EXPLAINER: What Russia’s suspension of grain deal could mean


              Martin Griffiths, Under-Secretary-General for Humanitarian Affairs and Emergency Relief Coordinator, speaks about the situation of grain shipments from Ukraine following a Security Council meeting at United Nations headquarters, Monday, Oct. 31, 2022. (AP Photo/Craig Ruttle)
            
              FILE - The Panama-flagged cargo ship Lady Zehma anchors in the Marmara Sea in Istanbul, Turkey, on Sept. 2, 2022. Russia has suspended its part of the deal allowing Ukraine to ship grain from its Black Sea ports safely amid a months long war, and it appears that the remaining partners are now left to take their chances. (AP Photo/Khalil Hamra, File)
            
              Russian Ambassador to the United Nations Vasily Nebenzya, seated, speaks with Dmitry Polyanskiy, First Deputy Permanent Representative of the Russian Federation, just before Nebenzya addressed the Security Council during a session to discuss the situation with grain shipments from Ukraine at United Nations headquarters, Monday, Oct. 31, 2022. (AP Photo/Craig Ruttle)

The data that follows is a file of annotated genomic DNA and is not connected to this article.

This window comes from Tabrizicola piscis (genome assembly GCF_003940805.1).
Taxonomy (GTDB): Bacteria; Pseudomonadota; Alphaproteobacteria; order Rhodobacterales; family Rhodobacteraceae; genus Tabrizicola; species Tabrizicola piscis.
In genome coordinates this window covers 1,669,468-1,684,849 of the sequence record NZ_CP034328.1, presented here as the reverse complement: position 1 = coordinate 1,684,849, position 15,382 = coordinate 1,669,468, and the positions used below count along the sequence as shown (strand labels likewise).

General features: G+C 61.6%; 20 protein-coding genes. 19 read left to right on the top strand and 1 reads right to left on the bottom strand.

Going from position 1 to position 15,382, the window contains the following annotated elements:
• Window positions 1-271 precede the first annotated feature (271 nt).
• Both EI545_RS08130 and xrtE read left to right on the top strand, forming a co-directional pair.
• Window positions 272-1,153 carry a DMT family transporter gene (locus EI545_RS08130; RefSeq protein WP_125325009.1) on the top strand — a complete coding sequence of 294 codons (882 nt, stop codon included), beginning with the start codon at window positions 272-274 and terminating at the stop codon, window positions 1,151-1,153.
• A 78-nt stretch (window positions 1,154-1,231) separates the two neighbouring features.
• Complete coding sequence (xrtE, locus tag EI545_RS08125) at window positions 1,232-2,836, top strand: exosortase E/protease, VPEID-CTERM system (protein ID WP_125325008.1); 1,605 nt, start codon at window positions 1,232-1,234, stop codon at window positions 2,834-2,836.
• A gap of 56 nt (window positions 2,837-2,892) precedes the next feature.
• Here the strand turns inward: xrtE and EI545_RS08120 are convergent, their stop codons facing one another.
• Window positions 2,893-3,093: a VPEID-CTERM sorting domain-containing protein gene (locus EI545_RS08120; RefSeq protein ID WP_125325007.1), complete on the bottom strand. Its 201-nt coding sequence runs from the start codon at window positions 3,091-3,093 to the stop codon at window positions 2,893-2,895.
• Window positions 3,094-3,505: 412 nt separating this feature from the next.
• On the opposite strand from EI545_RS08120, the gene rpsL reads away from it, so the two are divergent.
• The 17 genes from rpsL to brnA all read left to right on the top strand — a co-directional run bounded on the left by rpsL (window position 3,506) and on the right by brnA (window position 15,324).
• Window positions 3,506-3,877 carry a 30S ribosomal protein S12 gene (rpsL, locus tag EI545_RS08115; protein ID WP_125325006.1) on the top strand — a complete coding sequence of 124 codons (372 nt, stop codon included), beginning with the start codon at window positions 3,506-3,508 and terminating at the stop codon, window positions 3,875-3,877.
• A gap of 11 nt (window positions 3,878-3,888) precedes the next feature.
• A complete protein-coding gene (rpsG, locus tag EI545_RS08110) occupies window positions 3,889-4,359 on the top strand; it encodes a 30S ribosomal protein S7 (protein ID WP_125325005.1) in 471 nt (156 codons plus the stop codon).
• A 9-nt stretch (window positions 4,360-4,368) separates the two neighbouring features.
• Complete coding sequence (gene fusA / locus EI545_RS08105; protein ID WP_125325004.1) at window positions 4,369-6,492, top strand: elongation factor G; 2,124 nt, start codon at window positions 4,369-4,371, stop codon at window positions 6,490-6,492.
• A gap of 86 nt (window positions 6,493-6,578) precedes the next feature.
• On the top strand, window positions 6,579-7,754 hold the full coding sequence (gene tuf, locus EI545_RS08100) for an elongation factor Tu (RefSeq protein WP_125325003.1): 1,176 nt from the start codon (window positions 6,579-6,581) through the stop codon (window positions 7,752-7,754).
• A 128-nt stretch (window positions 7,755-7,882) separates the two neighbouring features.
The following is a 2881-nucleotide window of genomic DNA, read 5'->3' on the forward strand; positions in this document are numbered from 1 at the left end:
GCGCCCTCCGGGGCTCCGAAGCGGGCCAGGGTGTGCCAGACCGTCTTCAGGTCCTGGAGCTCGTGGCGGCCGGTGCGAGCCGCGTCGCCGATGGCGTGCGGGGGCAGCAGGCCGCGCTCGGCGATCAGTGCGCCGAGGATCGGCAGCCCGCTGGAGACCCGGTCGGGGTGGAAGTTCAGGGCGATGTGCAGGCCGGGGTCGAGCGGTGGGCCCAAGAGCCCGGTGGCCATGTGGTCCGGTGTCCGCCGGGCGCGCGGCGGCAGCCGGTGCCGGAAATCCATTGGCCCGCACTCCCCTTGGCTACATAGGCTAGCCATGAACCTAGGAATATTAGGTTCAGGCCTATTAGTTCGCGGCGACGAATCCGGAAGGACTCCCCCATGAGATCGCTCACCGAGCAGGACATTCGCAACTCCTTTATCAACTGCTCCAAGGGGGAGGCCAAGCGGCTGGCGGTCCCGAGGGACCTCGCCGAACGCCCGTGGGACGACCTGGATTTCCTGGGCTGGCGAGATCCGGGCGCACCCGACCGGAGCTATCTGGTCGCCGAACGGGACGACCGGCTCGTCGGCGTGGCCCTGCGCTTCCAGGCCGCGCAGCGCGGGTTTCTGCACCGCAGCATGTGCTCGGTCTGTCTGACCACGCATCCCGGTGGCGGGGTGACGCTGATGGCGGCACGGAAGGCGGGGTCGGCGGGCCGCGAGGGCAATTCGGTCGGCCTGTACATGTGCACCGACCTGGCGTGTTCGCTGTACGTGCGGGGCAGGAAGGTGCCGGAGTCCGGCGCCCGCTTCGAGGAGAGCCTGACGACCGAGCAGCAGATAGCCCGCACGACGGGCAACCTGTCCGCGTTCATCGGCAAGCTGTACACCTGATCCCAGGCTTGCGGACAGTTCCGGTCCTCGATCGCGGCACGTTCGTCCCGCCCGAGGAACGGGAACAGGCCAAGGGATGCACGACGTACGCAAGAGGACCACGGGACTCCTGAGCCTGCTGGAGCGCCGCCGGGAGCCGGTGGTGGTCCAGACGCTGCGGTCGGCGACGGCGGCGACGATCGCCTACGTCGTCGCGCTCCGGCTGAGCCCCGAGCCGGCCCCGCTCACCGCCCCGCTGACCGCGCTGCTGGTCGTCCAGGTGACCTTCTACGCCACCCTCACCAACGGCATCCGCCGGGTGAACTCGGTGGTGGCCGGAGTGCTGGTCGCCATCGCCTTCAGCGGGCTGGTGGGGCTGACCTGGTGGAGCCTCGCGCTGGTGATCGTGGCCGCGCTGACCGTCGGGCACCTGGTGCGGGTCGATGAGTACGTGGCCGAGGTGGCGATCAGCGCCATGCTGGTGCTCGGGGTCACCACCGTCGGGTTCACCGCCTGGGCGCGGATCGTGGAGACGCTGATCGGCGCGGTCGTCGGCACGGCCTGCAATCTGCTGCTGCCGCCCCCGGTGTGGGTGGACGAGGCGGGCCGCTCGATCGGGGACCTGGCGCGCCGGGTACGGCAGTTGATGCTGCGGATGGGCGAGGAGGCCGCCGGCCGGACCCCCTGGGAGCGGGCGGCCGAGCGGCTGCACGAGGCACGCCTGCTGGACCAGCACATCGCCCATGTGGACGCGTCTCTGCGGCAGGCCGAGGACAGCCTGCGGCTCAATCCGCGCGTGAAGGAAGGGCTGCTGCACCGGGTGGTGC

FILE - Crew members of the cargo ship Med Island, which came from Ukraine loaded with grain, prepare the ship for inspection by U.N. officials, while it is anchored in the Marmara Sea in Istanbul, Turkey, on Oct. 1, 2022. Russia has suspended its part of the deal allowing Ukraine to ship grain from its Black Sea ports safely amid a months long war, and it appears that the remaining partners are now left to take their chances. (AP Photo/Khalil Hamra, File)
            FILE - The ship Navi-Star sits full of grain since Russia's invasion of Ukraine began five months ago as it waits to sail from the Odesa Sea Port, in Odesa, Ukraine, July 29, 2022. U.S. President Joe Biden has warned that global hunger could increase because of Russia's suspension of a U.N.-brokered deal to allow safe passage for ships carrying Ukrainian grain. (AP Photo/David Goldman, File)